And if all that isn’t enough, Loudoun was named “The Happiest County in America” by SmartAsset this year based on its low unemployment and poverty rates and having the fourth-highest income ratio among the 1,000 counties in the study. Loudoun’s next-door neighbor, Fairfax County, was No. 2.

We met Gillespie at the Mosby Heritage Area Association headquarters at Atoka, the Rector House where Confederate cavalry commander John Singleton Mosby’s unit formed in the parlor. We sat on the porch talking as traffic streamed past — the Rector House is in Fauquier County “by a smidge,” Gillespie said — but this is hunt country, on each side of the line, with all that comes with that description. A pickup truck blew past, closely followed by a Bentley.

We piled into Person’s SUV and commenced a whirlwind tour that included:

  • The National Sporting Library and Museum in Middleburg, a world-class library and fine-art museum focused on equestrian and field sports.
  • A spin along some of the ancient, unpaved roads that might look like long personal driveways but are truly public roads, though often narrow. In the face of oncoming traffic, you learn to move over to the right. Quickly.
  • The Middleburg Training Track, built by Paul Mellon, philanthropist and owner of Thoroughbred racehorses.
  • The Unison United Methodist Church, where the congregation retreated to the basement when the Union and Confederate forces launched the Battle of Unison during a church service in 1862. The church became a makeshift hospital, and the graffiti of wounded soldiers remain on the walls of the balcony.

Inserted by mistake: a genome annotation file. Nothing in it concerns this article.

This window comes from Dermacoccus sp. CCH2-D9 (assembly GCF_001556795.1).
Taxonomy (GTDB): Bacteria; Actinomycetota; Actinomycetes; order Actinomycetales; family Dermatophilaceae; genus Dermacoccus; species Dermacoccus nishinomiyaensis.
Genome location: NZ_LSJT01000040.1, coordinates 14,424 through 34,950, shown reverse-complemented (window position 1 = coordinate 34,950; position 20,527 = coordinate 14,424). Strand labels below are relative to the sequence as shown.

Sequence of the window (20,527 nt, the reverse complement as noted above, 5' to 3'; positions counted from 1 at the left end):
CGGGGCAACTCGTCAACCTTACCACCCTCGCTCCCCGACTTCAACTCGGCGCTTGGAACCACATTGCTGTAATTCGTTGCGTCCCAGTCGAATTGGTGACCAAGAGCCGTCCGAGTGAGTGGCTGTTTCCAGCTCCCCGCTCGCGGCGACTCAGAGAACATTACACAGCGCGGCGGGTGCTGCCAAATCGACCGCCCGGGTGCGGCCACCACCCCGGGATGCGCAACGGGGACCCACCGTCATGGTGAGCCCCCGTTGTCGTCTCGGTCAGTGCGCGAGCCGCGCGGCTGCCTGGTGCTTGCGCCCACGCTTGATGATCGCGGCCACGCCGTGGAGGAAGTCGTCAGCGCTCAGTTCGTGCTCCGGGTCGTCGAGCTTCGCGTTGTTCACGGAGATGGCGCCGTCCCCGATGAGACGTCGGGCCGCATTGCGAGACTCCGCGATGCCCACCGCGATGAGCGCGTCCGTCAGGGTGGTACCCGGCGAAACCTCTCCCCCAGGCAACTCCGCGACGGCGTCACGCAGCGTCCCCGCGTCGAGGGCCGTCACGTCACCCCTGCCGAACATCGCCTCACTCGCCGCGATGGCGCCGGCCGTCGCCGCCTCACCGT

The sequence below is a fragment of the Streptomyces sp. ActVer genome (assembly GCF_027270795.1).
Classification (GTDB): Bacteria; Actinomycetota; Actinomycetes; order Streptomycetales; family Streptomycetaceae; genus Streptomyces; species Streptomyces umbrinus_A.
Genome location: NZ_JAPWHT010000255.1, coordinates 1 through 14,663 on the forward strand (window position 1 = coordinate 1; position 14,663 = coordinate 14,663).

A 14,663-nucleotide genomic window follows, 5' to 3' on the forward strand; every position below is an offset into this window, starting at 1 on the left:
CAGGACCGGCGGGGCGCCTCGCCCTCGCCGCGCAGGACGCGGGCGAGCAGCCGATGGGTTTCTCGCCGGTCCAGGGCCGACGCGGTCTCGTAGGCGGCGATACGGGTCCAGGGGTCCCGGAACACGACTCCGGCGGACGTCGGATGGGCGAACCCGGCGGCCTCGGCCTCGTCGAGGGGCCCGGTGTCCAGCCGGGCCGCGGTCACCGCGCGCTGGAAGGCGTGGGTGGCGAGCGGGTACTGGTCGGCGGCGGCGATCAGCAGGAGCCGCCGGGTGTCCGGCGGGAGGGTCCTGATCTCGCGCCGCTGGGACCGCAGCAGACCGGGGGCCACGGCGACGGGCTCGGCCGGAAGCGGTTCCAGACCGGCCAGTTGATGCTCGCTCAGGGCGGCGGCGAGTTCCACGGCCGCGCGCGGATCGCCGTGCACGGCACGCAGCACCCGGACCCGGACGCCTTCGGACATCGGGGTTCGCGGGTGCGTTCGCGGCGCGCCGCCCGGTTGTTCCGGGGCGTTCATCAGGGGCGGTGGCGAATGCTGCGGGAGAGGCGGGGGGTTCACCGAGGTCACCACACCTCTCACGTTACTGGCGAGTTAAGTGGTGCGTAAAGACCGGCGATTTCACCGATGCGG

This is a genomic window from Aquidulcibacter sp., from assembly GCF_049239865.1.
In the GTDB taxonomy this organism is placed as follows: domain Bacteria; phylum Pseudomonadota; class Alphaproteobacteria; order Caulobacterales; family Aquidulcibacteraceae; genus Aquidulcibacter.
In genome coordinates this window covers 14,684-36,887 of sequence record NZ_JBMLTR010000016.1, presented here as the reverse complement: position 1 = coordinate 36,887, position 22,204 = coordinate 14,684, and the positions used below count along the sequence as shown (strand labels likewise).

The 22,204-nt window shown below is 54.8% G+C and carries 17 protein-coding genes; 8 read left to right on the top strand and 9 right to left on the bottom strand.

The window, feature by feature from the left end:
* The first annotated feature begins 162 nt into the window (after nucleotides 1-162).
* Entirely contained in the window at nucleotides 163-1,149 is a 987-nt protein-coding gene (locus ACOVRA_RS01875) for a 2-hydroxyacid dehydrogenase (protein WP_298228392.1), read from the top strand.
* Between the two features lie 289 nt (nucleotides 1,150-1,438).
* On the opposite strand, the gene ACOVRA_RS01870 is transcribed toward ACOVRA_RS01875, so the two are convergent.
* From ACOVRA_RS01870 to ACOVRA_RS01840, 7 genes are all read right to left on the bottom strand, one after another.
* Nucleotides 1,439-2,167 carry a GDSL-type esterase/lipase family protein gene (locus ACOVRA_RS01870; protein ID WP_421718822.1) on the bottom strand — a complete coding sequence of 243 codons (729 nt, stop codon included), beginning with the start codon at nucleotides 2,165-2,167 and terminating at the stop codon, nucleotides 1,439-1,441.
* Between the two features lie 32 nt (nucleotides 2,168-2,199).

• Goose Creek Stone Bridge, a 200-foot-long span built around 1810 that was the center of fighting in 1863 during the Battle of Upperville and carried vehicular traffic — including tractor-trailers — until it was replaced by U.S. 50 in the 1950s. Nearby U.S. 50 remains a busy thoroughfare across Loudoun, carrying commuters traveling between Washington and Winchester and all points in between.

We drove past old plantations and through Quaker villages, such as Lincoln; old African-American communities, such as St. Louis; and Waterford, a Quaker village along Catoctin Creek that is designated as a National Historic Landmark district. The Waterford Fair, a step back in time, is held every October.

We wound up in the small-but-up-and-coming town of Purcellville (pronounce it with the emphasis on the first syllable, and the locals seem to slide right over the first two Ls altogether, as in PURSEH-ville), where a Valley League baseball game was underway at Fireman’s Field. Dinner was at Magnolias at the Mill, housed in a former mill, in Purcellville. History while you eat.

“What we try to do is get people out on these back roads with places they can stop and touch history,” said Gillespie, not necessarily speaking of places with admission fees. “But places you can get out and walk around: a churchyard or a battlefield or an old bridge.

“Almost every single place I drive, I don’t drive more than a mile without coming on another story, another historical place that has an amazing tale to tell.”